Re: adding desktop files to misc packages
* Josselin Mouette <firstname.lastname@example.org> [070713 23:44]:
> IMO the Debian menu should be entirely deprecated unless something
> serious is done about it. Currently:
> * It is utterly and absolutely ugly. 32x32 XPM icons are not
> matching the graphic quality we have on the rest of the desktop.
Then just add larger or any other icons (in appropiate additional fields).
One of my packages already has a 64x64 icon. Currently no window manager
user it, but if I would use any window manager showing icons and not
scaling them down to 16x16 it would be almost no efford to make them use
> * Its structure is impractical. Most important things are in
> Applications/, which adds a menu level with no use, and several
> submenus are useless.
That's a question of policy, not of the system. And actually arguing
about policy is in my eyes a point for menu files, as people are
supposed to read Debian policy to create it, and not blindly copying
other people's work, that are following (or even not following) some
other set of policy or another interpretation of policy.
> * Most importantly, it is absolutely full of useless stuff.
> A menu entry for each window manager? WTF? We can select them from the
> display manager now.
But if the display manager is only worth 2 cents, it's Debian default
configuration should get it from the place where all window managers
give proper notice of their existance, which is the Debian menu.
Also just because many of the new shiny desktop environment systems want
to reinvent everything, there are still many window managers which
are able to properly change window managers on the fly, to any other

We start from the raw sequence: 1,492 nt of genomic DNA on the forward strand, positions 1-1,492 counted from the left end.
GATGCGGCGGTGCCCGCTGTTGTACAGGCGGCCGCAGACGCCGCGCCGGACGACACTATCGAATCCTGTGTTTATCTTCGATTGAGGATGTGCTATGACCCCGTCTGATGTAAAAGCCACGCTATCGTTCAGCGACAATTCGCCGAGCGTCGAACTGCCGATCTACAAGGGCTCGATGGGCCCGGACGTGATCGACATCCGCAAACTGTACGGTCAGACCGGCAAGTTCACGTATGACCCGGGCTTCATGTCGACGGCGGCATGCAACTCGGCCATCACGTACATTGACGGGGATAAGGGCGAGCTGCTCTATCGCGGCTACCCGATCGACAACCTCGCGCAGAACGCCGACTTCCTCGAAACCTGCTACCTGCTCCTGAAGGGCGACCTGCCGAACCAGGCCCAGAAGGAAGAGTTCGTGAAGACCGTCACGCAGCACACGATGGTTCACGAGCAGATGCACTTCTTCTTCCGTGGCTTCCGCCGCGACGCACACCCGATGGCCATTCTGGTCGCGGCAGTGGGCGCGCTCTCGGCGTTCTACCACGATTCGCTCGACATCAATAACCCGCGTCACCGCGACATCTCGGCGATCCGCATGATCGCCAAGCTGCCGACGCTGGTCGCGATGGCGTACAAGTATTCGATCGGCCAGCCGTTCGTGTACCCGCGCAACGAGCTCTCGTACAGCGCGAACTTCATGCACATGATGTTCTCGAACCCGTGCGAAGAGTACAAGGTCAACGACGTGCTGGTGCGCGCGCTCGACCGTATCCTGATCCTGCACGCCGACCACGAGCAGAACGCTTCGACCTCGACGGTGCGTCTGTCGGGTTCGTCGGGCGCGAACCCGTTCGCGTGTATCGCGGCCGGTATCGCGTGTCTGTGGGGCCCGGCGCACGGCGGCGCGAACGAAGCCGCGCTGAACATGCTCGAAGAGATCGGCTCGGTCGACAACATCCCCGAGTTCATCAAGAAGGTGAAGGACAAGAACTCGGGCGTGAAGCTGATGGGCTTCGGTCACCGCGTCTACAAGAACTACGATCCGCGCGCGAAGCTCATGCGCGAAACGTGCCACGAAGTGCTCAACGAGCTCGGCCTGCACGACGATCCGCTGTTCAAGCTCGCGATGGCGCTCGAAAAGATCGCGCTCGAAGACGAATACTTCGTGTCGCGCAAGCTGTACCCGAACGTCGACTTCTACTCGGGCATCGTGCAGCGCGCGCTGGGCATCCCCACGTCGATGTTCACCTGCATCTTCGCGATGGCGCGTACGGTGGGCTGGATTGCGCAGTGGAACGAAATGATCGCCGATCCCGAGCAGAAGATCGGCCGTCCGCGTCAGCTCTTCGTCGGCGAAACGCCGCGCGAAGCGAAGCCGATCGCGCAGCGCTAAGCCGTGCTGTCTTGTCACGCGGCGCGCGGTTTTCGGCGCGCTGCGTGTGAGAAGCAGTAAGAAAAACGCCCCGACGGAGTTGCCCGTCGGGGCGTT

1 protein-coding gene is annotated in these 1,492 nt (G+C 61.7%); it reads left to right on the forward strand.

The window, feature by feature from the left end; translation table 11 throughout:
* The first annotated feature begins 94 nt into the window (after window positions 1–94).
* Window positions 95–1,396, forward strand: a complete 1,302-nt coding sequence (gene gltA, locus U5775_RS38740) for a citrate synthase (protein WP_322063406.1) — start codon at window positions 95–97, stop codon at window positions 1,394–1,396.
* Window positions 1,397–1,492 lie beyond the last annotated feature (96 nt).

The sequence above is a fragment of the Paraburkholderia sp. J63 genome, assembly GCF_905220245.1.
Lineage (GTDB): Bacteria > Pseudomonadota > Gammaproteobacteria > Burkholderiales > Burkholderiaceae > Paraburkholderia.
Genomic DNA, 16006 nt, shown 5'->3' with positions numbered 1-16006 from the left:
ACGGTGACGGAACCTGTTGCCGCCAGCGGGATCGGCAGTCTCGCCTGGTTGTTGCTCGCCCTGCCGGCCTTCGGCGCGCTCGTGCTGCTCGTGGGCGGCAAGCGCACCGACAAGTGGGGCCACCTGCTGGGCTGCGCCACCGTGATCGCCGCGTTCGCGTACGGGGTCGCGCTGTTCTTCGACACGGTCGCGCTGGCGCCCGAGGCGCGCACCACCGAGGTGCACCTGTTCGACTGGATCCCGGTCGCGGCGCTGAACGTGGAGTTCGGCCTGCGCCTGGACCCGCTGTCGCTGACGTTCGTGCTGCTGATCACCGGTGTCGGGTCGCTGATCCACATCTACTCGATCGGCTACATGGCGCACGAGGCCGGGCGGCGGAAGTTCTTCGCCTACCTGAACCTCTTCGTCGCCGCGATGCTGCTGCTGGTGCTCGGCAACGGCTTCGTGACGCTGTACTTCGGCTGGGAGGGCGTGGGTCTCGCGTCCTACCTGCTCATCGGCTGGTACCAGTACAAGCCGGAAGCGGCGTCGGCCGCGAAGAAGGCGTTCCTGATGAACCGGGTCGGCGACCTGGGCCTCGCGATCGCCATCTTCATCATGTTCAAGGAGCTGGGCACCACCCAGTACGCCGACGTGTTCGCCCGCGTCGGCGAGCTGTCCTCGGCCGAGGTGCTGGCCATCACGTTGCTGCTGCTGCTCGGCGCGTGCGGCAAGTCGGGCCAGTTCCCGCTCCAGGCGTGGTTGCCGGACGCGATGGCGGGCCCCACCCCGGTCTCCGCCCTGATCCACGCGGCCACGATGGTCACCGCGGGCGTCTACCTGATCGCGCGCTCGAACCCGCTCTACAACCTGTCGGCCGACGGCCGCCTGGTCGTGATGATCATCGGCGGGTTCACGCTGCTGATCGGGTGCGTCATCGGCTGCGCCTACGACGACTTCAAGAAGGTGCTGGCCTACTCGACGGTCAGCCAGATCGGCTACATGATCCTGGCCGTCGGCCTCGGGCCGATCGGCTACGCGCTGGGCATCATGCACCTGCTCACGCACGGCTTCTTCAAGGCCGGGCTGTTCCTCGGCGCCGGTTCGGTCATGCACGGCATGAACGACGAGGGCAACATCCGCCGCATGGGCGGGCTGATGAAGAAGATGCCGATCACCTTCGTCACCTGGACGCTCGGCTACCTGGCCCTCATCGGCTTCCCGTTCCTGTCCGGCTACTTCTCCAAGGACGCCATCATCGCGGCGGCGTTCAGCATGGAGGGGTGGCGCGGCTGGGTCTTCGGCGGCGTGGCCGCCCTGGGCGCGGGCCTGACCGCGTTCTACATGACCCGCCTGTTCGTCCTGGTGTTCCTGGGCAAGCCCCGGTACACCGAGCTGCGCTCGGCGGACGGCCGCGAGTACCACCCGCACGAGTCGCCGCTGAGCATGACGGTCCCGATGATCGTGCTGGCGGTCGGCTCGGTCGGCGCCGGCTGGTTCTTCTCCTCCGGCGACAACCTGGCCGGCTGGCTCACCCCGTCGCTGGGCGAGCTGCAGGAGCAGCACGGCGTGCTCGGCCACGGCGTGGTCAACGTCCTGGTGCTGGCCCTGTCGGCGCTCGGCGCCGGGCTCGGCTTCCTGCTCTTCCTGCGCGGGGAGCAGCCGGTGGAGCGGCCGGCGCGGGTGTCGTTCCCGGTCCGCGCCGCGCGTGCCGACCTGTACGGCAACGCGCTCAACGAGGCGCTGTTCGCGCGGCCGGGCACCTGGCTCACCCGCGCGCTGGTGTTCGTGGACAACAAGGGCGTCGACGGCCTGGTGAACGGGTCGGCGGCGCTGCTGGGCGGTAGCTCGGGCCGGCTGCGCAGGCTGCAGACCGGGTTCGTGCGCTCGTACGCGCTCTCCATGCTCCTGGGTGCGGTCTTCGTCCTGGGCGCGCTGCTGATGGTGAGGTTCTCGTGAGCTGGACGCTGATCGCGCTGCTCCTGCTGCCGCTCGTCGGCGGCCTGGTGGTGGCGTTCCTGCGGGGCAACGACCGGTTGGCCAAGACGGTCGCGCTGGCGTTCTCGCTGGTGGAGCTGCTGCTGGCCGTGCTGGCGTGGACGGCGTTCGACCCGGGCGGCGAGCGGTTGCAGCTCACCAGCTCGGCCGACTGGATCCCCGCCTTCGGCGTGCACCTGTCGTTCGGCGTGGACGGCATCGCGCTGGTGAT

window manager. Please do not drop this feature just because your pet
toy does not support it (or supports it but you never used it).
> An entry for each python/TCL/guile interpreter on the system? Can't
> developers use terminals?
> An entry for each of the bsdgames? For nano? For so many terminal
> applications that you want to run, well, in a terminal?
This is the primary reason why I hope the Debian menu will stay, because
it is centered as user-friendlyness and not about some obscure ideology.
Users need programs to do their tasks, no matter if they are terminal or
what guikit they use. If you have a different feeling or think you have
users fitting better into the ideology, the Debian menu system provides
all means to do a simple global change (like not showing terminal apps,
or moving everything you do not like to a other place) for a single or
all users on your systems, while the default can still be what it most
helpfull for people: Have everything that is available and usefull to
start without parameters as an easy to find menu item.
Bernhard R. Link